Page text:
The most common type of water heater still is the tank, even though tankless water heaters are becoming more and more common, especially in new homes. The tank-type water heater is fairly inexpensive and easy to replace when it’s time. Regular maintenance is easy to do and worth the time and effort, as it will make your water heater run more efficiently and last longer.
Whether your tank is heated with gas or electricity, keep in mind that the water will be hot, so take precautions when doing maintenance.
The most common problem for water heaters is a buildup of mineral deposits. But this is easy to keep under control by just draining the tank a couple of times a year. All you need to do is hook up a garden hose to the spigot on the front of the tank, run it outdoors and turn it on for a few minutes. When the water runs clean, turn the spigot off and remove the water hose. To prevent drips at the spigot, install a hose end cap with a washer installed.
All tanks should have a pressure valve near or on the top. Should pressure build up inside the tank, this valve is designed to open to relieve the pressure and drain off any water that comes out. Most water heaters will have a pipe hooked up to this valve to carry the water to a safer location. You can test this valve by tripping the lever. Make sure any water coming out goes into a drain or outdoors. You should hear a rushing air sound when the valve is opened. If it fails to operate, you will need to replace it. Close the valve after testing. If it drips, tighten the connection or replace it.
If your water supply is ever shut off and the tank drains, make sure that you turn the gas or electricity off. You should never have heating sources running when the tank is not full. Check your heater for leaks on a monthly basis. Even a small leak can develop into a gusher in no time at all. If your water heater is older than 10 years, it could be rusting on the inside, and a small leak would let you know that you are living on borrowed time and that replacement is imminent.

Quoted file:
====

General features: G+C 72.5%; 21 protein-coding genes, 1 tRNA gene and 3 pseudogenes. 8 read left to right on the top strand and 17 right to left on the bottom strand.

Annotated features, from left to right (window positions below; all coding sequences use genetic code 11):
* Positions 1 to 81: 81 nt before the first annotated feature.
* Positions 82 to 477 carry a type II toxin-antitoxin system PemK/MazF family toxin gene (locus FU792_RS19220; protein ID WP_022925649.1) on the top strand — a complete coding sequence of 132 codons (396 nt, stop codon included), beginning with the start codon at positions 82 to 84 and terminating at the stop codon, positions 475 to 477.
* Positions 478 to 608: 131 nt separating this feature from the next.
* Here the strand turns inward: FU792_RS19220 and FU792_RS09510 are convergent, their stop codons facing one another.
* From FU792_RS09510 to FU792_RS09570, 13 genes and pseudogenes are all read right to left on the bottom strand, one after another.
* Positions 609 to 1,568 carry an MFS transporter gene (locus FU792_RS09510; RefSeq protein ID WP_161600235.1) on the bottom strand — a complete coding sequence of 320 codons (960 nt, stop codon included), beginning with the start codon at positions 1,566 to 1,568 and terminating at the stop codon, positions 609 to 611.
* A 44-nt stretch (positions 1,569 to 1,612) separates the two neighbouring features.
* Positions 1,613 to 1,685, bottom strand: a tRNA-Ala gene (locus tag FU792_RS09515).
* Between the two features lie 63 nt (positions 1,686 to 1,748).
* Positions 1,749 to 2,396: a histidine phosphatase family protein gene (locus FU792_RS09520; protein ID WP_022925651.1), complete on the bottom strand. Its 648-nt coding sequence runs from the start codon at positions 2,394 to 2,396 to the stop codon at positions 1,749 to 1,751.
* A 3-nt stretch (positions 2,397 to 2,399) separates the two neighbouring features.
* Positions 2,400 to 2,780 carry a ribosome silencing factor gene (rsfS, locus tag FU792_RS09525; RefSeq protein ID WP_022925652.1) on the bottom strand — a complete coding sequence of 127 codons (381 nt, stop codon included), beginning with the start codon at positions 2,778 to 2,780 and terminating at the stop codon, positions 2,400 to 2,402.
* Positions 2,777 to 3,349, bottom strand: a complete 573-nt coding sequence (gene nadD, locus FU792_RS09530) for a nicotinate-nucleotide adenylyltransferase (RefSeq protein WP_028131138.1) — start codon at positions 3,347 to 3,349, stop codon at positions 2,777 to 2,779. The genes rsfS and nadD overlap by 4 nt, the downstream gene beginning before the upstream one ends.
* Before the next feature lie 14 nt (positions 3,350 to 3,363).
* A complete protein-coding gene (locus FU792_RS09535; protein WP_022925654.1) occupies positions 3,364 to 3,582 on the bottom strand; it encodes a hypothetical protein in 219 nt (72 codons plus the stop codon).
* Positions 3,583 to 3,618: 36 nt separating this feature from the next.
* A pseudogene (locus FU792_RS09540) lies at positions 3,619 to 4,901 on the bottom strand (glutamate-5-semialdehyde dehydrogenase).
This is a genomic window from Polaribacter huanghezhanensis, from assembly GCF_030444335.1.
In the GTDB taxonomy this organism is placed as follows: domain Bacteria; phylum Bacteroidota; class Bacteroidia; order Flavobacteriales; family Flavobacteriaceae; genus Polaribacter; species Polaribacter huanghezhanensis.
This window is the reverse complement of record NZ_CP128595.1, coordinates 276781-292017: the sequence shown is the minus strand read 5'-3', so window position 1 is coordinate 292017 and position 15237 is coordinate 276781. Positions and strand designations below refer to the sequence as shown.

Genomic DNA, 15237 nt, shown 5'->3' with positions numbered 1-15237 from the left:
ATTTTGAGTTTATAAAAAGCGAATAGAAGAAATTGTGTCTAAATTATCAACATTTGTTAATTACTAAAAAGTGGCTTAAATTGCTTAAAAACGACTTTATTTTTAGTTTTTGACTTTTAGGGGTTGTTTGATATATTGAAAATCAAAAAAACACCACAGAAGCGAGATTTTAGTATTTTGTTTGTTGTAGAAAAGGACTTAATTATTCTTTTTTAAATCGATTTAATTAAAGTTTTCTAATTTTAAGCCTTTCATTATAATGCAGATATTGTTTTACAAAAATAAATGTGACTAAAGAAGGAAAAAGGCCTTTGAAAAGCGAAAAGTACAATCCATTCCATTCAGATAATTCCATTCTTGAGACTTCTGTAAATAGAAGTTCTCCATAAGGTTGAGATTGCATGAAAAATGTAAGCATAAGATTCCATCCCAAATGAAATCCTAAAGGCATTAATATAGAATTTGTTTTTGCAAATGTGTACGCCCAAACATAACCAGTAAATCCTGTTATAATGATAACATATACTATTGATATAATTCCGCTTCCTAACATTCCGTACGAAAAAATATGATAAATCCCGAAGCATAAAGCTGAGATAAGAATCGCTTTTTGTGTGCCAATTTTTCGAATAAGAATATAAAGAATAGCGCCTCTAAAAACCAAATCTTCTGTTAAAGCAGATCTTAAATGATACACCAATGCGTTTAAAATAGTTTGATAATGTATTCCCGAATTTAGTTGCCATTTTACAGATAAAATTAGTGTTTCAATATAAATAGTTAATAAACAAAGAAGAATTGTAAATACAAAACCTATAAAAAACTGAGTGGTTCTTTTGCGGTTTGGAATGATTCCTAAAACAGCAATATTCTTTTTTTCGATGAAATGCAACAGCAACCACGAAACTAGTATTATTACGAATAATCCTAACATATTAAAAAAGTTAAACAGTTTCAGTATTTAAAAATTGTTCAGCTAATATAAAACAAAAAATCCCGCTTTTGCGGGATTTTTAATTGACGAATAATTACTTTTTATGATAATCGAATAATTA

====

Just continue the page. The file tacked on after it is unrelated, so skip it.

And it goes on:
You can wrap your water heater in a blanket made of insulation designed to fit your specific model. If you have a gas-powered unit, make sure that the vent is properly positioned, never blocked.
Keep your water heater maintained, or you could be in real hot water!
Q: We pack up our winter clothes and store them during the summer. We’ve started using the vacuum-seal bags and wondered if we can quit using the mothballs. What’s your opinion? – J.H.
A: If the bags seal and stay sealed, then you really don’t need the mothballs. On the other hand, these bags may develop leaks and, if any moth eggs are present when you pack the clothes away, then they have all summer to eat your clothes. Better to be safe than sorry – at least use cedar blocks!
If you have the option, why would you use poison to kill pests in and out of your home? Well, Nature-Cide is a licensed pest-management company that makes a line of 100 percent natural products containing essential oils and other natural ingredients. They are nonstaining, safe for kids and pets and they even smell good. Nature-Cide has several formulas for the home, including indoor, outdoor, flea and tick, and one specifically for bedbugs. They are ready to use, so there’s no mixing. Check them out at www.nature-cide.com and take the safer option!